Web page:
9) Little Fires Everywhere by Celeste Ng

This book was an enjoyable read. I liked the clash between the two mothers and the juxtaposition of the perfect family vs the nomad and artistic one. Ng’s writing gives dept to all the characters in the story. A perfect little storm that fell upon a small corner of America and on its bourgeois inhabitants.

 

10) Wasted calories and ruined nights by Jay Rayner

This little book just put a smile on my face. It’s like combining the shadiness of a RuPaul Drag Race contestant with the Michelin Star’s dining world.

 

10+1 Bonus) The Hitchhiker’s Guide to the Galaxy by Douglas Adams

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Davide Cortellucci

Author Information

Davide Cortellucci is a writer and the author of The Red Book. He has spent the last few years working on an unnamed trilogy, friendly referred by him as Little Yellow Rubber Duck. The Red Book is the first book in the trilogy. He was born on the 25th of July 1978 in Belgium, to Italian immigrant parents. He grew up in Belgium, Italy, and in London, UK. Davide has done several jobs, from waiter to inventories, from sound engineering in shows to events manager, and many more. Davide is a college dropout with a couple of creative writing courses on his back. He has spent many years travelling around Europe, learning about cultures, and keeping an interest in the power of the mind. Davide loves writing stories that awaken the epic feeling within the reader. He now lives in South East London with his partner, he’s curious about life, and he also makes a great pasta sauce.

Facebook: https://www.facebook.com/D.CortellucciAuthor/

Instagram: https://www.instagram.com/d.cortellucci/

Guest Post : L. A. MacFadden

As promised, if a little late, here’s the guest post I mentioned back on Tuesday! Here’s L. A. MacFadden talking a little about what gets her interested in writing stories. Enjoy!

Myth Agent cover

Way back in the 1970’s I read Time and Again, by Jack Finney. I have a copy of it, but I haven’t ever read it again—it has stayed with me since that first time—as have a few other great books, such as  John Steinbeck’s The Grapes of Wrath—which changed the way I looked at the world when I read it in eighth grade. When I set out to write Myth Agent, I didn’t want to replicate any part of someone else’s book, but I did want to write something that would stay with some readers, like those books have with me.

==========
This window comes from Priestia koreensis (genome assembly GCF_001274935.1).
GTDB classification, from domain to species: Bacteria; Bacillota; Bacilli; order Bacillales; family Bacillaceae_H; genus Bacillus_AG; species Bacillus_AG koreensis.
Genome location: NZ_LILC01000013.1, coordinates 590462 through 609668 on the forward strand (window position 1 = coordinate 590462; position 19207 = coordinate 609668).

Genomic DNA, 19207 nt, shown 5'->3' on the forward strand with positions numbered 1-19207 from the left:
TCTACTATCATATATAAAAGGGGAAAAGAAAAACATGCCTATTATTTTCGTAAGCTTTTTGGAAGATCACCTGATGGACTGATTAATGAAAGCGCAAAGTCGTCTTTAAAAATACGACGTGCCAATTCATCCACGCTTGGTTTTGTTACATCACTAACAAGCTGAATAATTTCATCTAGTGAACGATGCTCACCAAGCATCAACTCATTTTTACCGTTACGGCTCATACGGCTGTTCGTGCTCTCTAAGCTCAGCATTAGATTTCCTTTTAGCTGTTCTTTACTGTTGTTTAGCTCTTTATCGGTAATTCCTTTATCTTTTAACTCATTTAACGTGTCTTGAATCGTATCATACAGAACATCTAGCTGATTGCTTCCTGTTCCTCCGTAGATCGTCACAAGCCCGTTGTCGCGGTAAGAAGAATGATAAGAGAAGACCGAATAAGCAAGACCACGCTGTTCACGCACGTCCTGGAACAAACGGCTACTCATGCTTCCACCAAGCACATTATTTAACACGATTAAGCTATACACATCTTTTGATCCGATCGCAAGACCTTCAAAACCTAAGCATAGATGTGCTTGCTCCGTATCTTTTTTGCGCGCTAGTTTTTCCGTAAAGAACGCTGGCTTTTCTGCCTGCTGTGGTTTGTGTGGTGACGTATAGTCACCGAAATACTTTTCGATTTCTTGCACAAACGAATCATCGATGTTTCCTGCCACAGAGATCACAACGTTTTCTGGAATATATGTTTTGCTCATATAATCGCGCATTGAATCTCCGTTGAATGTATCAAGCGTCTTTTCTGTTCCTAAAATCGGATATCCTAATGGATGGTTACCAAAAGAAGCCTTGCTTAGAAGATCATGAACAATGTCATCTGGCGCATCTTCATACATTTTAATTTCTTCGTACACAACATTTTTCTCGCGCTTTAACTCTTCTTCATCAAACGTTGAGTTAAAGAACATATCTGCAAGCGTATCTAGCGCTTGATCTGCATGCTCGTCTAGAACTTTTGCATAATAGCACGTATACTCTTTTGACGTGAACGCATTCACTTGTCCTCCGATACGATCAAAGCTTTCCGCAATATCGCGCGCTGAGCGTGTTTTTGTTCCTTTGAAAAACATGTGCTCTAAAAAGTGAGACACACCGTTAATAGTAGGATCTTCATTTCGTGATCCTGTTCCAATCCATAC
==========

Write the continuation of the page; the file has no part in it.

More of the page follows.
I love to read old newspapers. The news stories of days gone by add to the history I have tucked away in my mind, but the advertisements in old papers from, say, 1850, always fire me up. Some flesh and blood person so long ago actually dipped their quill pen in an inkwell and wrote an ad for, let’s say, a room for rent. Then someone carried the advertisement to the newspaper office on foot, on horseback or some horse-drawn conveyance. And when the paper was printed and distributed, someone read it and made their way to the address in question to inquire about the room. Who was the person who wrote the ad? Why did they suddenly have a room to let? And who was the person answering the ad? What were their stories? It doesn’t take a lot to get my imagination working overtime.

I’ve spent plenty of time in antique shops and have hauled plenty of old merchandise home with me. I suppose it stands to reason, then, that part of Myth Agent is set in an antique shop owned by a woman named Odessa—the shop is called Odessa’s Quest. When I needed certain antiques in a few passages in the book I was able to refer to some of my own collection for details. It can’t get much handier than that! Another part of the book focuses on dreams; maybe because sometimes I wake up from sound sleep remembering very vivid story dreams. I guess Myth Agent combines two ideas—the writing advice I’ve read and been told so many times to ‘write what you know’—with my own advice to myself—’write what you don’t know but your brain just conjures up!’

People close to me are used to having me write things like the happy short stories I wrote for my children when they were young, or light-hearted romances ending in happily ever after. But the real reason I started writing the soft science fiction Myth Agent, is that I just wanted to shake things up! Now I’m working on the next book in the series, because I have to find out what happens next!